It seems as if the stars are finally aligned to make up for our long drought of rivalries, of the recurring clashes you have so sparingly granted through the game’s history.

    We’re blessed in a new era of plenty, with so many young stars blossoming, and with Tiger Woods offering hope he may be poised for a comeback. With Johnson, McIlroy, Jordan Spieth, Jason Day, Justin Thomas, Jon Rahm, Hideki Matsuyama, Brooks Koepka and Rickie Fowler among today’s dynamic cast, the possibility these titans will time their runs together on the back nine of Sundays in majors excites.

    We haven’t seen a real rivalry since Greg Norman and Nick Faldo sparred in the late '80s and early '90s.

    Woods vs. Phil Mickelson didn’t really count. While Lefty will be remembered for carving out a Hall of Fame career in the Tiger era, with 33 victories, 16 of them with Tiger in the field, five of them major championships, we get that Tiger had no rival, not in the most historic sense.

    CareerBuilder Challenge: Articles, photos and videos

    Phil never reached No. 1, was never named PGA Tour Player of the Year, never won a money title and never dueled with Woods on Sunday on the back nine of a major with the title on the line.  Still, it doesn’t diminish his standing as the best player not named Tiger Woods over the last 20 years. It’s a feat so noteworthy it makes him one of the game’s all-time greats.

    We’ve been waiting for an honest-to-goodness rivalry since Faldo and Norman took turns ruling at world No. 1 and dueling in big events, including the back nine of multiple majors. 

    In the '70s, we had Nicklaus-Watson. In the '60s, it was Nicklaus-Palmer. In the '40s and '50s, it was Hogan, Snead and Nelson in a triumvirate mix, and in the '20s and '30s we had Hagen and Sarazen.

    While dominance is the magic ingredient that can break a sport out of its niche, a dynamic rivalry is the next best elixir.

    Dustin Johnson looks capable of dominating today’s game, but there’s so much proven major championship talent on his heels. It’s hard to imagine him consistently fending off all these challengers, but it’s the fending that would captivate us.

    Johnson vs. McIlroy would be a fireworks show. So would Johnson vs. Thomas, or Thomas vs. Day or McIlroy vs. Rahm or Fowler vs. Koepka ... or any of those combinations.

    Spieth is a wild card that intrigues.

    While he’s not a short hitter, he isn’t the power player these other guys are, but his iron game, short game, putter and moxie combine to make him the most compelling challenger of all. His resolve, resilience and resourcefulness in the final round of his British Open victory at Royal Birkdale make him the most interesting amalgam of skill since Lee Trevino.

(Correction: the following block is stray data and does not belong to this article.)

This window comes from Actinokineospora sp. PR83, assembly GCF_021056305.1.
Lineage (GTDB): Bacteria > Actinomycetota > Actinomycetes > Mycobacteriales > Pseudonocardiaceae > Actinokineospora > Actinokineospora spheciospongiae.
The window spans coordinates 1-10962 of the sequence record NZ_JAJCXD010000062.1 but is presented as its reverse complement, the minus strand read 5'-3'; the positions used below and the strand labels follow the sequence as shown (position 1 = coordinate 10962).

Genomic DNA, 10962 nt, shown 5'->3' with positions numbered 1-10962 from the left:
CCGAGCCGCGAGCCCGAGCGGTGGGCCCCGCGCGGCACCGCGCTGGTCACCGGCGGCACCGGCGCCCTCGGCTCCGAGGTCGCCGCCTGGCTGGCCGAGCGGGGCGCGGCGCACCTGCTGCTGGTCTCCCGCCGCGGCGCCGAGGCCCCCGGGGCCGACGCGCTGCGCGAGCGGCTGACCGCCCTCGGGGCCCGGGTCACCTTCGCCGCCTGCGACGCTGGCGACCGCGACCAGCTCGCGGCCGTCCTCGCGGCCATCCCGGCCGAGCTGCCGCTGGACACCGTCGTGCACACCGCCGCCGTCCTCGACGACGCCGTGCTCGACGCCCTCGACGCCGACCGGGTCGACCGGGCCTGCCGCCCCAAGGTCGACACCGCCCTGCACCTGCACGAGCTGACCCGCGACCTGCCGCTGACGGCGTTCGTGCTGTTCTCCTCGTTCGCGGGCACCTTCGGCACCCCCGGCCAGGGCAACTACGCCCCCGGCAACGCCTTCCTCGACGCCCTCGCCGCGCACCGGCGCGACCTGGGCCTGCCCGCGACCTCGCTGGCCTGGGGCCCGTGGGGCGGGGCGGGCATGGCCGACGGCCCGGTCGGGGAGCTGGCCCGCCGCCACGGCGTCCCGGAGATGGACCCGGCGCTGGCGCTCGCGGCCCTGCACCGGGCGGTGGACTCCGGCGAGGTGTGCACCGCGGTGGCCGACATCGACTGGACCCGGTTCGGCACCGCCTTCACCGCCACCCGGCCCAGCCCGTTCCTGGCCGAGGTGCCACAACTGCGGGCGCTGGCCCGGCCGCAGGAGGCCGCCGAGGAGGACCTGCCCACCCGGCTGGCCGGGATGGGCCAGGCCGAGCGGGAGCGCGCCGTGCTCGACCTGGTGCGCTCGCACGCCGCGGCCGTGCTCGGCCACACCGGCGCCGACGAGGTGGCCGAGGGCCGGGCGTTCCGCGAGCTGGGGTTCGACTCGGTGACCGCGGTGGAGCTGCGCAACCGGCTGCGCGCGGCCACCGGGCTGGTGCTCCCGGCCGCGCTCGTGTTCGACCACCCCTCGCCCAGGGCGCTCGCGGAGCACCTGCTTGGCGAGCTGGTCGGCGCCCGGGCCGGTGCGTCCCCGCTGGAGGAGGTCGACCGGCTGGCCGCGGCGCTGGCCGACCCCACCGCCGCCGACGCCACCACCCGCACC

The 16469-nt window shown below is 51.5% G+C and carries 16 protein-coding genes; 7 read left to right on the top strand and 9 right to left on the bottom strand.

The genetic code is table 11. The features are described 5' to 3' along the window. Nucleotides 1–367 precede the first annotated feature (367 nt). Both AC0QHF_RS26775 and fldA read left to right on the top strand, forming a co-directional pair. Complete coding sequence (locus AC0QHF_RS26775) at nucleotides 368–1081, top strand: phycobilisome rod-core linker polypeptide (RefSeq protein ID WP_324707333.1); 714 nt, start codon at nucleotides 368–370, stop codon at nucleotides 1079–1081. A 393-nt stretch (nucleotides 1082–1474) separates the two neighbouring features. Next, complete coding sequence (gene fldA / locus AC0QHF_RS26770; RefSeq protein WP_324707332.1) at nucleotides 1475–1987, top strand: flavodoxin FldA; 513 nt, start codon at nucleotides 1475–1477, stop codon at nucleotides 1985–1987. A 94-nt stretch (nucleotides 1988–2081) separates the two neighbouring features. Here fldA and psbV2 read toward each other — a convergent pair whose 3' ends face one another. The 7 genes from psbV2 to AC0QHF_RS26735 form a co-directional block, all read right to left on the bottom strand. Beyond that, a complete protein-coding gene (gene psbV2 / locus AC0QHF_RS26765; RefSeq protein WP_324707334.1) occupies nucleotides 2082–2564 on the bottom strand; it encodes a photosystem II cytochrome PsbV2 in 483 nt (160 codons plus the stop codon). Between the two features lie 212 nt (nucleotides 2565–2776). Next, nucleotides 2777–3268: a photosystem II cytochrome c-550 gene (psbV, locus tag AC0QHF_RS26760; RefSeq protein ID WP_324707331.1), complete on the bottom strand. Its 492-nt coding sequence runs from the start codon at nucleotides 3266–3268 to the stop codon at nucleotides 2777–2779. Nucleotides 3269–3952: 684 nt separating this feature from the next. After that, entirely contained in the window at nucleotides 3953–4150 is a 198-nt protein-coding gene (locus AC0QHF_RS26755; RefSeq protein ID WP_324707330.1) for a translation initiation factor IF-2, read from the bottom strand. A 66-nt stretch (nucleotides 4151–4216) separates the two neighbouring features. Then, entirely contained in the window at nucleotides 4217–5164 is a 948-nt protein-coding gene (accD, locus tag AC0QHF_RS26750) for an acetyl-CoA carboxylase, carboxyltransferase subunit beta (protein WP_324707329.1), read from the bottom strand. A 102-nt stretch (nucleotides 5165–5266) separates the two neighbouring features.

Woods vs. any of them? Well, if we get that, we promise never to ask for anything more.

    So, if that cosmic calendar up there isn’t filled, how about it? How about a year of rivalries to remember?

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    McIlroy: 2018 may be my busiest season ever

    By Will GrayJanuary 15, 2018, 6:28 pm

    With his return to competition just days away, Rory McIlroy believes that the 2018 season may be the most action packed of his pro career.

    The 28-year-old has not teed it up since the Alfred Dunhill Links Championship in early October, a hiatus he will end at this week's Abu Dhabi HSBC Championship. It will be the start of a busy spring for the Ulsterman, who will also play next week in Dubai before a run of six PGA Tour events leading up to the Masters.

    Speaking to the U.K.'s Telegraph, McIlroy confirmed that he will also make a return trip to the British Masters in October and plans to remain busy over the next 12 months.

    "I might play more times this year than any before. I played 28 times in 2008 and I'm on track to beat that," McIlroy said. "I could get to 30 (events), depending on where I'm placed in the Race to Dubai. But I'll see."

    McIlroy's ambitious plan comes in the wake of a frustrating 2017 campaign, when he injured his ribs in his first start and twice missed chunks of time in an effort to recover. He failed to win a worldwide event and finished the year ranked outside the top 10, both of which had not happened since 2008.

    But having had more than three months to get his body and swing in shape, McIlroy is optimistic heading into the first of what he hopes will be eight starts in the 12 weeks before he drives down Magnolia Lane.

    "I've worked hard on my short game and I'm probably feeling better with the putter than I ever have," McIlroy said. "I've had a lot of time to concentrate on everything and it all feels very good and a long way down the road."

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    What's in the Bag: Sony Open winner Kizzire

    By Golf Channel DigitalJanuary 15, 2018, 6:05 pm

    Patton Kizzire earned his second PGA Tour victory by winning a six-hole playoff at the Sony Open in Hawaii. Take a look inside his bag.

    Driver: Titleist 917D3 (10.5 degrees), with Fujikura Atmos Black 6 X shaft

    Fairway Wood: Titleist 917F2 (16.5 degrees), with Aldila Tour Blue 95 TX shaft

    Hybrid: Titleist 913H (19 degrees), with UST Mamiya AXIV Core 100 Hybrid shaft

    Irons: Titleist 718 T-MB (4), 718 CB (5-6), 718 MB (7-9), with True Temper Dynamic Gold X100 shafts

    Wedges: Titleist SM7 prototype (47, 52, 56, 60 degrees), with True Temper Dynamic Gold X100 shafts

    Putter: Scotty Cameron GoLo Tour prototype

    Ball: Titleist Pro V1x